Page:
Paul Gilster over at Centauri Dreams calls attention to a scientific paper reported in Spaceflight (the journal of the British Interplanetary Society) back in April and now available on arXiv that highlights an updated take on Miguel Alcubierre's 1994 proposal for a warp drive.
It is impossible for any object in the universe to travel faster than the speed of light (according to Einstein's theory of relativity). But, it turns out, space-time itself is expanding, and has been doing so ever since the Big Bang. What Alcubierre realized was that a spacecraft does not have to be moving itself through space-time (and thus will not violate Einstein's theory) if it can cause space-time to contract in front of itself and expand behind itself. Basically, the hypothetical craft creates a bubble of space-time around itself and uses the expansion and contraction of that space time to move, while remaining stationary with respect to the space-time inside the bubble.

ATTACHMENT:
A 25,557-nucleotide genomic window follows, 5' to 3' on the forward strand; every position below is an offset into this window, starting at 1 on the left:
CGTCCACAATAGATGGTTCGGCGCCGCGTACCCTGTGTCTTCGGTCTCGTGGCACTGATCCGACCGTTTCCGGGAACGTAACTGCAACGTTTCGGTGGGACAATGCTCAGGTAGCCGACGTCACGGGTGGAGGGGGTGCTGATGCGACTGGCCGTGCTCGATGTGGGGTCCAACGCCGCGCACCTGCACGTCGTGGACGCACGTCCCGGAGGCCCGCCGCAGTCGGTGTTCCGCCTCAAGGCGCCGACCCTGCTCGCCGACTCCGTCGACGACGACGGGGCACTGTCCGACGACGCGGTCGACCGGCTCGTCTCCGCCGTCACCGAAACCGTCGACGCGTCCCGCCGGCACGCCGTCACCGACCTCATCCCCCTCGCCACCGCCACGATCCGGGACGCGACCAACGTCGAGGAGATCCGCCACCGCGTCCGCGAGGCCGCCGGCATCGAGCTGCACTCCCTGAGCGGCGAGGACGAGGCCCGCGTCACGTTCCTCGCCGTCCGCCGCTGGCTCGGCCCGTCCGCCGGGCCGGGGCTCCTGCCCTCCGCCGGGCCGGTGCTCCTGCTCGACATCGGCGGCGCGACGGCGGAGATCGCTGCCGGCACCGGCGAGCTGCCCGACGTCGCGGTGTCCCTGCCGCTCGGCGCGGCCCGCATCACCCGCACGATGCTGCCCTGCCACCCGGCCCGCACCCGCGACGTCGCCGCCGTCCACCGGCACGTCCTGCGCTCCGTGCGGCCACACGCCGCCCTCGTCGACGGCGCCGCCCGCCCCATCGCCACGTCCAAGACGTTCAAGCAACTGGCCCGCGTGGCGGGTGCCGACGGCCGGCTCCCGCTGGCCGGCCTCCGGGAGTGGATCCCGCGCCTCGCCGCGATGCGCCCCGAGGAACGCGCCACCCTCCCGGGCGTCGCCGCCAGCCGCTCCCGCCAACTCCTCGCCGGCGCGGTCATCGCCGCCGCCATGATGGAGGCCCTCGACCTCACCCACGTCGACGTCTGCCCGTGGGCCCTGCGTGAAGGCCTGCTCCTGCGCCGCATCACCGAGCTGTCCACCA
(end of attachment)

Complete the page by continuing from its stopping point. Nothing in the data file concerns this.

What the authors of the paper—Richard Obousy and Gerald Cleaver—did was to combine Alcubierre's warp bubble with supersymmetry. Their work shows a theoretical maximum speed of 1032 times the speed of light, although moving that fast would required more energy than exists in the universe.
Of course, Cleaver and Obousy's approach will be meaningless if supersymmetry is ever proven to be invalid. And even if supersymmetry is validated, there are a large number of challenges ahead for the Alcubierre drive. But, as Paul points out in his write-up, this theoretical foundation is a first step on a long road. Much more research is needed, but perhaps the Tau Zero Foundation will be able to fund some additional steps along this road in the future.